Fishers livelihoods under threat
PROFESSIONAL fishers have formed a united front to protect their livelihoods following the release of a radical Federal Government draft plan to realign marine reserves off the East Coast.
The map released by Environment Minister Peter Garrett shows a large stretch of Commonwealth water between Bateman’s Bay and the Queensland border being assessed as a conservation zone.
If the extreme of ‘zero take’ fishing sanctuary zones are enacted, Coffs Harbour’s $15 million seafood industry would be decimated and local supplies would all but dry up.
“It is totally devastating the size and scope of the waters being assessed, we just hope commonsense prevails and equitable access is given to professional fishers to fishing grounds in these waters,” said Coffs Harbour Fishermen’s Co-op spokesman Geoff Blackburn.
“We welcome conservation but the right conservation can only be achieved once the sea floor and fish stocks are mapped and quantified.”
Mr Garrett’s announcement has heightened concern that trawlers and fish netting could be banned or scaled back dramatically in 16,000 hectares of deep sea fishing grounds, outside the Solitary Marine Park, which are prime king prawn fishing grounds.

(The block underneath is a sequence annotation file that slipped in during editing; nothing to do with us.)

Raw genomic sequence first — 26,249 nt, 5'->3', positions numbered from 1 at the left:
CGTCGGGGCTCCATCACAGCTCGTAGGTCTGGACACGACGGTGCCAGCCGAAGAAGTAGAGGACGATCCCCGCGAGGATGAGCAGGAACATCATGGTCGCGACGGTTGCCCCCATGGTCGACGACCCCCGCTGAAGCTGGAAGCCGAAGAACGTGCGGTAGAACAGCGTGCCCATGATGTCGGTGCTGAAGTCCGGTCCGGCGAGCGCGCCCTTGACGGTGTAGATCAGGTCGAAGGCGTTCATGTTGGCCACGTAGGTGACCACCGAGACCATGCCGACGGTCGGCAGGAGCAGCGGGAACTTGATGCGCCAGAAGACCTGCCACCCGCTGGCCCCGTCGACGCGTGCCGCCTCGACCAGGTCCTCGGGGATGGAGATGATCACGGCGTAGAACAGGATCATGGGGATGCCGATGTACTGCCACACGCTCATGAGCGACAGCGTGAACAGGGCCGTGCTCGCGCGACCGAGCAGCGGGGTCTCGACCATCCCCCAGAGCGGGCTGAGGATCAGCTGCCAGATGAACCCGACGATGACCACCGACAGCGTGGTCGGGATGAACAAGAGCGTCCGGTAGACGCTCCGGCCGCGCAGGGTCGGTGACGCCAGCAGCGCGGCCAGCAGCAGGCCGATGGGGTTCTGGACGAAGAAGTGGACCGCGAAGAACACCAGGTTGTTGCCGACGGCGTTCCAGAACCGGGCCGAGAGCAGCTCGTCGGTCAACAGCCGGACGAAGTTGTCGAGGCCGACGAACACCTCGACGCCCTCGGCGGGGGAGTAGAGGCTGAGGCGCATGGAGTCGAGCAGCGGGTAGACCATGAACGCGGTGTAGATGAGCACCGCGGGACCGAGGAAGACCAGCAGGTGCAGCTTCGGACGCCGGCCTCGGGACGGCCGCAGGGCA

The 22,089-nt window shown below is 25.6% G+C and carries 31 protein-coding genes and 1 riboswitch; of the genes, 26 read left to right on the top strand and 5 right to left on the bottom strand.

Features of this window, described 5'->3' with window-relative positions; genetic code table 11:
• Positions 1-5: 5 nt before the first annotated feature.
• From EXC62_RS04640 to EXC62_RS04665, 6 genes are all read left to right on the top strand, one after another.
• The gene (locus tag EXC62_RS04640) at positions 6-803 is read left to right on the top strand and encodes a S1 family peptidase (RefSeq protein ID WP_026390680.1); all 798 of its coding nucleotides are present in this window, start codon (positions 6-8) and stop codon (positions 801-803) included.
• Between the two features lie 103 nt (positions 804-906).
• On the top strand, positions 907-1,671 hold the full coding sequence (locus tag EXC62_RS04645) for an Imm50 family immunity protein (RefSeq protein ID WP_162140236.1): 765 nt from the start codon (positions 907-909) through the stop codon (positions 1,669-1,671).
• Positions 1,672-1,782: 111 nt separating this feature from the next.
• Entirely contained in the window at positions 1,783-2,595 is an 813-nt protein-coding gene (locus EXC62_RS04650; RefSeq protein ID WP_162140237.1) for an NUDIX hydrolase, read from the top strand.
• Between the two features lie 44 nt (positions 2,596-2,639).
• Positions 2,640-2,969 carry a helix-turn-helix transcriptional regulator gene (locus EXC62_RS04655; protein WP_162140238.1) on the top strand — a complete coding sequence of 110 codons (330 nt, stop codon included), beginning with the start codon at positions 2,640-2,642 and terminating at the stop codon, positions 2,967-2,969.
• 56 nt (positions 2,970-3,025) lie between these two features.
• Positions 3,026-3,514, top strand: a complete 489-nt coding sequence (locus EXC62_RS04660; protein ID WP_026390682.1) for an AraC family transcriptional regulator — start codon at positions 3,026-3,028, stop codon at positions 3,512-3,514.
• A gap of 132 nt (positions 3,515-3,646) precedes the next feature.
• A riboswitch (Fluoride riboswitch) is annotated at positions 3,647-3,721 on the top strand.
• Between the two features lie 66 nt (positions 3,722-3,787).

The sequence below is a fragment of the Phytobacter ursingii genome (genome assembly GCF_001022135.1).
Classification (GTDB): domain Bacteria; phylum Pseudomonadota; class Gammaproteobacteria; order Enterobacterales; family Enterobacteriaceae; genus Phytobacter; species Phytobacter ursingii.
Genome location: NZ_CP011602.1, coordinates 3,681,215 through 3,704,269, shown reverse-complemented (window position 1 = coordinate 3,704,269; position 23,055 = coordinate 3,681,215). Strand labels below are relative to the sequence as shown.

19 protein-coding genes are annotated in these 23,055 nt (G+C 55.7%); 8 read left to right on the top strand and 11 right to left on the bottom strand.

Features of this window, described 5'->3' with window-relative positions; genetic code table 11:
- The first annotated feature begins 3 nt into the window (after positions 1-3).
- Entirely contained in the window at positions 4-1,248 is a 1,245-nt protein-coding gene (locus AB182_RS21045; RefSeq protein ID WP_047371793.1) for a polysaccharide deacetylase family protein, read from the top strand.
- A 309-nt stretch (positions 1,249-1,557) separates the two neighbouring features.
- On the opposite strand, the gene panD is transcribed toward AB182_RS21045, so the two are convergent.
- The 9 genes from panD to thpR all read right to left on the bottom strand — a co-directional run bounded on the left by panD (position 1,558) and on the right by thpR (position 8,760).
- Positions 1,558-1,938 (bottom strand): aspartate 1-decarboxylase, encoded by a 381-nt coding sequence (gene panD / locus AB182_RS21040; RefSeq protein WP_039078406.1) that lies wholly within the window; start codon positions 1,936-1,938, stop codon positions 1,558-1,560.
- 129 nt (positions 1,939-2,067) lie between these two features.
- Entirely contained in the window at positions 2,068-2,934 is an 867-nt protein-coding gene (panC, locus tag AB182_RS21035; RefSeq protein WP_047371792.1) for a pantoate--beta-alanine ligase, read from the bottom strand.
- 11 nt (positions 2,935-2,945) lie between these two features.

The conservation zones being assessed on the map, incorporate the local Solitary Islands reserves and the mouth of the Clarence River, increasing fears that changes will be made to commercial and recreational fishing boundaries.
However, the anglers’ lobby continues to have a prominent seat at the negotiating table.
Meeting with his fellow Coffs Co-op board members yesterday, Mr Blackburn was quick to shoot down the Nature Conservation Council of NSW, which he said held a simplistic view on conservation ‘of lock it up or lose it’. The conservation council’s marine campaigner Ben Birt said the announcement is a positive step towards a network of marine areas protected from fishing.
“At a time when our oceans are under pressure, it’s excellent to see the Federal Government recognising the importance of existing State marine parks by linking them with the area for further assessment,” Mr Birt said.
“Marine protected areas, particularly no-take areas, are vital havens where our marine like can rest, recover and reproduce safe from the threats of fishing,” he said.